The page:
It is important, however, to emphasise that the Tomorrow’s Schools reforms are only part of the recent New Zealand school choice story. Subsequent reforms, including the abolition of school zoning laws in 1991, successive changes to government funding of independent schools and the introduction of the Targeted Individual Entitlement (TIE) scheme in 1996 (a small scale voucher scheme targeted at poor families), are an important part of the school choice canvas.

In addition, earlier policy reforms, such as the introduction of the Private Schools Conditional Integration Act 1975 (which ‘integrated’ a number of private schools into the state system) and government funding of independent schools, especially from 1970 onward, are also important.

As the paper shows (see Table 1), there have been some significant swings in regulatory and funding policies that have affected the degree of choice available in schooling in New Zealand. School choice policies have had more ups and downs than Disneyland’s Thunder Mountain rollercoaster. In the case of private school funding, subsidies were increased in the mid-1970s, abolished in the mid-1980s, reintroduced in the early 1990s and capped in 2000. The school zoning story is somewhat different. Although school zoning was abolished in the early 1990s, it has since been gradually re-imposed by successive governments.

Policy support for school choice in New Zealand reached its peak in the mid to late 1990s when private school subsidies were increased and before a mild form of school zoning was re-introduced. Since then, it has all been downhill, with the progressive tightening of zoning, the capping of independent school subsidies and the abolition of the TIE scheme.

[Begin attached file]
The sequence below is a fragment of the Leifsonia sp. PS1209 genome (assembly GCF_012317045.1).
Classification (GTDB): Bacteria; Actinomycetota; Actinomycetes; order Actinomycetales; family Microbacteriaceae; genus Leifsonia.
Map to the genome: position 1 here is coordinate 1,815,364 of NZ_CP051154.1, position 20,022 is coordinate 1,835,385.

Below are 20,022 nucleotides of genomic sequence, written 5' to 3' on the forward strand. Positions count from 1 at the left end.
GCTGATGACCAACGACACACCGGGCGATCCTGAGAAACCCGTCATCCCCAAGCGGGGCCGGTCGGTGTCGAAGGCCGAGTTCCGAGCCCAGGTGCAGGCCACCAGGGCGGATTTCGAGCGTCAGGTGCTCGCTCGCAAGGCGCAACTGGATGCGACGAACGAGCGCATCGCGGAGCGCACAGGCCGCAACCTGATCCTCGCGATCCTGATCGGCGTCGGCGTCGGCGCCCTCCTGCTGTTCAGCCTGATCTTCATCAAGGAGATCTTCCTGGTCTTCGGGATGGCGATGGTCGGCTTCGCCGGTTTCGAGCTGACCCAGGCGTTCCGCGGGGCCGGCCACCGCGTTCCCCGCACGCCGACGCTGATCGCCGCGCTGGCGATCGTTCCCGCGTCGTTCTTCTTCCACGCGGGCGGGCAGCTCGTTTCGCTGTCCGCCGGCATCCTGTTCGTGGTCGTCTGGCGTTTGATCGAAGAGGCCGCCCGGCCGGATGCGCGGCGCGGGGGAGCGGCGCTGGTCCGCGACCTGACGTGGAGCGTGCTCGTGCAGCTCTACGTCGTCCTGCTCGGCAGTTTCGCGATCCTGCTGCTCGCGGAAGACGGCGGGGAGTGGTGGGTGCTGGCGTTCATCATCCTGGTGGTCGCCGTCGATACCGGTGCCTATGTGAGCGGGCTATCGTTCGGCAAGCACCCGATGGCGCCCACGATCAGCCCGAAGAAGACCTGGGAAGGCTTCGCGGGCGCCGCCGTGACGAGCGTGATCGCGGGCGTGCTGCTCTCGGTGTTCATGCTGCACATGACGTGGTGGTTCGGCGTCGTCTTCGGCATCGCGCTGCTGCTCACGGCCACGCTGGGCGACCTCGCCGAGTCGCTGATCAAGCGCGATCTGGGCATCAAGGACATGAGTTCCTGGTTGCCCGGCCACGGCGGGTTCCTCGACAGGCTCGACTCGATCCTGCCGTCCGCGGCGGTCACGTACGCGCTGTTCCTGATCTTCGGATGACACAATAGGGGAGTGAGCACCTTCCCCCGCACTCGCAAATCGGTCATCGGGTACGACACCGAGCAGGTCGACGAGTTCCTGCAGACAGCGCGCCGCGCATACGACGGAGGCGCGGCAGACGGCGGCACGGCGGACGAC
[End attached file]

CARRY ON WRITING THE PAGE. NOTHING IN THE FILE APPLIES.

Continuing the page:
Table 1: School Choice Policies in New Zealand: A Chronology
Year Description
Pre-1970 Small subsidy provided to independent schools in the form of goods and services and some operational expenses. Subsidy amount varied over time
1970 Independent schools became eligible for a subsidy equal to 20% of teachers’ salaries
1975 Private Schools Conditional Integration Act 1975 passed. It allowed private schools to ‘integrate’ into state system. Integrated schools receive higher funding and face more regulation than independent schools (but less than full state schools)

Teachers’ salary subsidy increased to 50% for independent schools
1985 Private school subsidies gradually reduced to zero by 1990